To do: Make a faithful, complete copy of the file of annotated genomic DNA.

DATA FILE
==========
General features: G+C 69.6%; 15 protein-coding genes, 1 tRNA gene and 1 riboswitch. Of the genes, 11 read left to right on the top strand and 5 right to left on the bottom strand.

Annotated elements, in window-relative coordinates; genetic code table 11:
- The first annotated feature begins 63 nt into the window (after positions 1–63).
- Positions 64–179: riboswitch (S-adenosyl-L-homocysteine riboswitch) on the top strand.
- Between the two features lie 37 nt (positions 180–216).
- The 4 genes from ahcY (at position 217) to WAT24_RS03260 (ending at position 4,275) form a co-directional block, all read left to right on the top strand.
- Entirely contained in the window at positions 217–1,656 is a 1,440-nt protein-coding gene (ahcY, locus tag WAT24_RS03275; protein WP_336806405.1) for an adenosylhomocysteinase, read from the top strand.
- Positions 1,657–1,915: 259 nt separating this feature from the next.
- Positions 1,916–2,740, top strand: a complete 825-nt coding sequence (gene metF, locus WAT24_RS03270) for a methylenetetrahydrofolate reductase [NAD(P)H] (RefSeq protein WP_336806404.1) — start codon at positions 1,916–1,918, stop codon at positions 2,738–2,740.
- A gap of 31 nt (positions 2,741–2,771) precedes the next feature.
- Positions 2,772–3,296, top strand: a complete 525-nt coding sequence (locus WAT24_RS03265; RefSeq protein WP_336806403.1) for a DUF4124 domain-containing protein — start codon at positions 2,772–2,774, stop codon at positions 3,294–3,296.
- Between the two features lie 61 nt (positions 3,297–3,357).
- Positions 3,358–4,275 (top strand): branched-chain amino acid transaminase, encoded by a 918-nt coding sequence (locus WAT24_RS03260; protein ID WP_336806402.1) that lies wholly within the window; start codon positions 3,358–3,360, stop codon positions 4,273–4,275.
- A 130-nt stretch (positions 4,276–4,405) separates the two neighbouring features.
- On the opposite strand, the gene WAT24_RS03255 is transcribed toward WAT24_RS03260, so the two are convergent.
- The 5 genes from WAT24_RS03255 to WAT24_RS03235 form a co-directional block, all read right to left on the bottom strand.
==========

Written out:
General features: G+C 69.6%; 15 protein-coding genes, 1 tRNA gene and 1 riboswitch. Of the genes, 11 read left to right on the top strand and 5 right to left on the bottom strand.

Annotated elements, in window-relative coordinates; genetic code table 11:
- The first annotated feature begins 63 nt into the window (after positions 1–63).
- Positions 64–179: riboswitch (S-adenosyl-L-homocysteine riboswitch) on the top strand.
- Between the two features lie 37 nt (positions 180–216).
- The 4 genes from ahcY (at position 217) to WAT24_RS03260 (ending at position 4,275) form a co-directional block, all read left to right on the top strand.
- Entirely contained in the window at positions 217–1,656 is a 1,440-nt protein-coding gene (ahcY, locus tag WAT24_RS03275; protein WP_336806405.1) for an adenosylhomocysteinase, read from the top strand.
- Positions 1,657–1,915: 259 nt separating this feature from the next.
- Positions 1,916–2,740, top strand: a complete 825-nt coding sequence (gene metF, locus WAT24_RS03270) for a methylenetetrahydrofolate reductase [NAD(P)H] (RefSeq protein WP_336806404.1) — start codon at positions 1,916–1,918, stop codon at positions 2,738–2,740.
- A gap of 31 nt (positions 2,741–2,771) precedes the next feature.
- Positions 2,772–3,296, top strand: a complete 525-nt coding sequence (locus WAT24_RS03265; RefSeq protein WP_336806403.1) for a DUF4124 domain-containing protein — start codon at positions 2,772–2,774, stop codon at positions 3,294–3,296.
- Between the two features lie 61 nt (positions 3,297–3,357).
- Positions 3,358–4,275 (top strand): branched-chain amino acid transaminase, encoded by a 918-nt coding sequence (locus WAT24_RS03260; protein ID WP_336806402.1) that lies wholly within the window; start codon positions 3,358–3,360, stop codon positions 4,273–4,275.
- A 130-nt stretch (positions 4,276–4,405) separates the two neighbouring features.
- On the opposite strand, the gene WAT24_RS03255 is transcribed toward WAT24_RS03260, so the two are convergent.
- The 5 genes from WAT24_RS03255 to WAT24_RS03235 form a co-directional block, all read right to left on the bottom strand.